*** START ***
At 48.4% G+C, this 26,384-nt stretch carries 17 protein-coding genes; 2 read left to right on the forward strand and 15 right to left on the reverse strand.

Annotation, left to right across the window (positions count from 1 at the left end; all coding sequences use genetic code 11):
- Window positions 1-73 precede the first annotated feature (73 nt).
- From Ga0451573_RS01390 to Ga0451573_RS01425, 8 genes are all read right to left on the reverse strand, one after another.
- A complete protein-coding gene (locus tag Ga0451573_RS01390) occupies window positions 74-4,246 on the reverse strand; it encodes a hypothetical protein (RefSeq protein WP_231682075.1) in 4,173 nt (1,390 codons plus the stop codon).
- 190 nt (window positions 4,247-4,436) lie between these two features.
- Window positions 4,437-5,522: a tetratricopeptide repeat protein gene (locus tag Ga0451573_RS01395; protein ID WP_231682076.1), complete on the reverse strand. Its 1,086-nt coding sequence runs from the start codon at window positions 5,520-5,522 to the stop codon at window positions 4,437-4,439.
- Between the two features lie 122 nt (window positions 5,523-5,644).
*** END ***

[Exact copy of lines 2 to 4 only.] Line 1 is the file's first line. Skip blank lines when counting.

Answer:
Annotation, left to right across the window (positions count from 1 at the left end; all coding sequences use genetic code 11):
- Window positions 1-73 precede the first annotated feature (73 nt).
- From Ga0451573_RS01390 to Ga0451573_RS01425, 8 genes are all read right to left on the reverse strand, one after another.